• Jaime Gall- Sawicki: "It all depends on how well the furnaces keep up in the schools. And if the buses can keep warm as well. I trust the schools to make the right decision, just because other people have suffered in the past with colder temps, does not mean it's ok to do it now."

One thing most commenters agreed on, though, was the desire for districts to make a decision as soon as possible so that parents could plan accordingly.

YOUR TURN: Do you think below-zero temperatures are a good enough reason for schools to cancel classes? Or do you think that sends the wrong message to kids? Share your thoughts in the comments section.
Dave January 06, 2014 at 11:16 AM
I agree with keeping home. First transporting kids to school would be dangerous as they have to wait for a bus that may not even statt or stall on way or get driven by parents. second you are relying on school utilities to continue to function say the boiler/furnace goes out. this happened to my school when I was in 2nd grade. we were lucky enough to have another building with its own heating plant (our gymnasium) available, but that was still cold so we had our coats with us there. if this was not available then you would need to get the students home ASAP. what if home was al locked up cause parents unavailable at work or their car broke down. third having education in both emergency medicine and meteorology understanding normal temperature along with windchills. your body requires to be at a certain temperature in order to survive. if not you will begin to have organ failure and can lead to possible death let alibe frostbite and loss of extremity limbs. true the body produces heat, but at the same time when wind is blowing away that heat your body is being subjected to colder temperatures which leads to the above conditions of frostbite and hypothermia. the stidents do not lose the education because they are beong extended a day and they lose a day of summer vacation in the process. so it may seem they are being taught laziness but at the same time they do learn responsibility and also consequences to havig a make up day. teachers also may not want to nor be able to drive if their transportation does not start or roads closed due to plows being pulled off streets during the night. In my opinion I think the school administrators went in best interest and safety of he kids. and the community. comminity in regards to being able to keep at same levels or reduce their heating needs and keeping your homes heated.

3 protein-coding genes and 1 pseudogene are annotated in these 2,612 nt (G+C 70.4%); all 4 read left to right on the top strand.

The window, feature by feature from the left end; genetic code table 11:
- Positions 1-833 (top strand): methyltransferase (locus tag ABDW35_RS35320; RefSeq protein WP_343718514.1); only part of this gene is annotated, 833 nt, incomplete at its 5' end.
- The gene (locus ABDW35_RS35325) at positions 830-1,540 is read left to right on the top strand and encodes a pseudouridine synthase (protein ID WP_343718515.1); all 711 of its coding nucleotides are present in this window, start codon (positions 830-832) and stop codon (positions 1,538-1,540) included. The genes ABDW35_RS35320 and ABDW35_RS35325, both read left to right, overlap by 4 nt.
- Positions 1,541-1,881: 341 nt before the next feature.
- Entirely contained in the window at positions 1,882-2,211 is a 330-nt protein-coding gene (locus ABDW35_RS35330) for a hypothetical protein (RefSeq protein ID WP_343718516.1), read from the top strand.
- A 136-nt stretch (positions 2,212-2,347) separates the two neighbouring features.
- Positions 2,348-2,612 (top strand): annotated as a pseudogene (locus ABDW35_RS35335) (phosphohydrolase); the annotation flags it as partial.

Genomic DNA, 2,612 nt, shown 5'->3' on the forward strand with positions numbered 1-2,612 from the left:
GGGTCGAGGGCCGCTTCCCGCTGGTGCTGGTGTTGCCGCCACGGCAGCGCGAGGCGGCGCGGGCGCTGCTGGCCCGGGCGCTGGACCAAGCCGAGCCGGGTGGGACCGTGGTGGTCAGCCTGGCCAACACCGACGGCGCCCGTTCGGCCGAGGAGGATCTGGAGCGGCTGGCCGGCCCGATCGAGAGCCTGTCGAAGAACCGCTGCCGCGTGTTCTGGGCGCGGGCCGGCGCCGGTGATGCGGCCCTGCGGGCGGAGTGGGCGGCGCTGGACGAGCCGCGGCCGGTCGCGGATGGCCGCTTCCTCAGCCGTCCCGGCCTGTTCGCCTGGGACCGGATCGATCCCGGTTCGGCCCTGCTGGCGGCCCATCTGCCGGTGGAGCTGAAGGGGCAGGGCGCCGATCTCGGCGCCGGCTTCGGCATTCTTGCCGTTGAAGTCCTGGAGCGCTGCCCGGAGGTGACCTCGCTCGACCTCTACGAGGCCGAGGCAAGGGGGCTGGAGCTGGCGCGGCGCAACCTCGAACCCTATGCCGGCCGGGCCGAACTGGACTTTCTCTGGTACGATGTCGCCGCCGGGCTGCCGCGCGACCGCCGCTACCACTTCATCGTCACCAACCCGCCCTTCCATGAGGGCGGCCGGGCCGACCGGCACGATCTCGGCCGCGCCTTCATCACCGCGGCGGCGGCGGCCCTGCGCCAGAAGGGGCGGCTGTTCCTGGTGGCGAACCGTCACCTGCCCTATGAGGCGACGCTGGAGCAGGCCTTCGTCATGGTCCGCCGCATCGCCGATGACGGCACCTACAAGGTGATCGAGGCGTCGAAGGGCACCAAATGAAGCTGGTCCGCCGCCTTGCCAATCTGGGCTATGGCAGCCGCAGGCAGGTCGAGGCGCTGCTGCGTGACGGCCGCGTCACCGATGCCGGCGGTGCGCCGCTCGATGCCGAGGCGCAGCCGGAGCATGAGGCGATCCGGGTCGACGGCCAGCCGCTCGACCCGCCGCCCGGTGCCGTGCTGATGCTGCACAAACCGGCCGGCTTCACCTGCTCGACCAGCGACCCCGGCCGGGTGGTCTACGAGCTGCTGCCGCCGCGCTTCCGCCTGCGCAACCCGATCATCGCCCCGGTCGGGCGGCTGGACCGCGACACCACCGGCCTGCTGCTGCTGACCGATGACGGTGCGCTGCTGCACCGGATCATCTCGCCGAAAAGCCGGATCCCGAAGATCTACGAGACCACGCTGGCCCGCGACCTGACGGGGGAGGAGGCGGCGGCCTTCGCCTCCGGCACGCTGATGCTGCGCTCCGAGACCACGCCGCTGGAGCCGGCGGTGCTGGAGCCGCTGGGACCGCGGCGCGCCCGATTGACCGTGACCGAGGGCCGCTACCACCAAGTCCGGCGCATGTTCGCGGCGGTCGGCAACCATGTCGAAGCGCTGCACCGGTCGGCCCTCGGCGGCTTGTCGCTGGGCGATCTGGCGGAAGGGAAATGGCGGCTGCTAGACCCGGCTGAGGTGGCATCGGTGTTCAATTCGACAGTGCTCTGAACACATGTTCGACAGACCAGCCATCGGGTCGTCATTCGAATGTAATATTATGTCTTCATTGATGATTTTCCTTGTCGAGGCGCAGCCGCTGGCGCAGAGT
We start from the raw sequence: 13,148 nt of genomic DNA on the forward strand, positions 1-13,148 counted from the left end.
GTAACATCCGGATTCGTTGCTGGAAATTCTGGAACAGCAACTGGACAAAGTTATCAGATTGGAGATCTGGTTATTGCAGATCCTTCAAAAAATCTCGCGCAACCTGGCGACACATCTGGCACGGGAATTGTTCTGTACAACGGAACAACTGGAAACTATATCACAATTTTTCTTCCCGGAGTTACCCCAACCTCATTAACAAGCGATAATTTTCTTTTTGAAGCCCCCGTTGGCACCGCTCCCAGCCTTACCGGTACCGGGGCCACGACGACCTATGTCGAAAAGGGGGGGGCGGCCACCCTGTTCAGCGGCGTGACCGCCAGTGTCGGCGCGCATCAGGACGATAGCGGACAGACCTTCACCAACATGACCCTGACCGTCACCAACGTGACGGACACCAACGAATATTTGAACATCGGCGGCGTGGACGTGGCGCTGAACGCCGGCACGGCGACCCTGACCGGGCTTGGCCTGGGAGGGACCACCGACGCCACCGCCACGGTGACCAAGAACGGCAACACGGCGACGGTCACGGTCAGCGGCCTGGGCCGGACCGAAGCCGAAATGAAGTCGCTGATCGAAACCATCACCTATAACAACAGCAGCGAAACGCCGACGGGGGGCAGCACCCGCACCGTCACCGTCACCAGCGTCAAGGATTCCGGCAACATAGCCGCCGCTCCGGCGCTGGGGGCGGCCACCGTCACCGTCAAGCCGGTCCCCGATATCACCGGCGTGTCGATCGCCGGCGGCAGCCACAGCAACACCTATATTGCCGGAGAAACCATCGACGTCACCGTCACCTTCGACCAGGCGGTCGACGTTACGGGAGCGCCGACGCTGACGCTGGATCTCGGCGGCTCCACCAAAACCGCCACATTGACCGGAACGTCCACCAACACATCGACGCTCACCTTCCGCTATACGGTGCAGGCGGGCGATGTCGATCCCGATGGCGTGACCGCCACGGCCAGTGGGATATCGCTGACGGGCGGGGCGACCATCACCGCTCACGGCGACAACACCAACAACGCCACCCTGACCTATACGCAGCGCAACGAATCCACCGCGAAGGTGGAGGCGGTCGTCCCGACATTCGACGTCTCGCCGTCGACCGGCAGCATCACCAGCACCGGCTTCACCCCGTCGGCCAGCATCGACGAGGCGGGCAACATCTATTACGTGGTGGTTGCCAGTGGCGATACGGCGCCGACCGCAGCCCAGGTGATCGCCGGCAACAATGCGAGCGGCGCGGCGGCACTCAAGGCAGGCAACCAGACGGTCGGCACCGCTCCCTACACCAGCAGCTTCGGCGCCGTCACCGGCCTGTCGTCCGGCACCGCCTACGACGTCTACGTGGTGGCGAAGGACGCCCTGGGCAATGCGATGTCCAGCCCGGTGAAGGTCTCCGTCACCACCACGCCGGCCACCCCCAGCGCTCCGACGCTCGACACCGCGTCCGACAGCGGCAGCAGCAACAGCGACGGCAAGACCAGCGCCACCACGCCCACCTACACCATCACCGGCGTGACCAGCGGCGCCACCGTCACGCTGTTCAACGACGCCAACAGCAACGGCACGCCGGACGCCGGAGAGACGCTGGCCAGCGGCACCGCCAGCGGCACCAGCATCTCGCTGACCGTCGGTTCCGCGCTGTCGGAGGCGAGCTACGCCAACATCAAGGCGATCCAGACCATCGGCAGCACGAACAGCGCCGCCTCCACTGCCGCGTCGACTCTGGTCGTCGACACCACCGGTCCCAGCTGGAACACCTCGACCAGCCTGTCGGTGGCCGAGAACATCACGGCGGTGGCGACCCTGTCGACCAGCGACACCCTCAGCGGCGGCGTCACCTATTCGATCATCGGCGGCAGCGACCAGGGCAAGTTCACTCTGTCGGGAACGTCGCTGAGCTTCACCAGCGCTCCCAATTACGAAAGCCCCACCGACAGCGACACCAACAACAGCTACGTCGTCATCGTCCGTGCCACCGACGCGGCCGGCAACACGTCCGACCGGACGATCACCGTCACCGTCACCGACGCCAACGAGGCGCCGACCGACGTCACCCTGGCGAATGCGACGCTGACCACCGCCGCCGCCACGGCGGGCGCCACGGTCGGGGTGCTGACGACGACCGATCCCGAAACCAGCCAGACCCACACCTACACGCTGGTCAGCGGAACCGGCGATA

Dave January 06, 2014 at 11:21 AM
catherine brings up a good point too. ice. bridges along 294 have had multiple accidents. remember ice melting salt does have a minimum temperature before its chemical reaction stops working and everything begins to freeze. causing yourself to be in danger especially if you have to drive on ice and all emergency personnel who have to respond to you. they are not superhumans and suffer from frostbite and hypothermia just liew the rest of us. responding to what could be an avoidable accident takes them away from responding ro medical emergencies like a heart attack or stroke.
Dave January 06, 2014 at 11:39 AM
For those who have not seen... http://www.nws.noaa.gov/om/windchill/ we are talking about a 10 minute or less window to keeping frostbite from occurring.
Dave January 06, 2014 at 12:48 PM
another scenario. water pipe to sprinkler system breaks (happened at my job when it was 4F outside) and fire alarm always goes off. students faculty and staff required by law to evacuate due to fire alarm being activated. this is very possible in cold temperatures to have the water pipes break
ChiCubs1 January 07, 2014 at 03:12 PM
I agree with you - but then I shouldn't see these kids at the gym or in the stores. if their school is cancelled because of the weather - they should remain indoors!!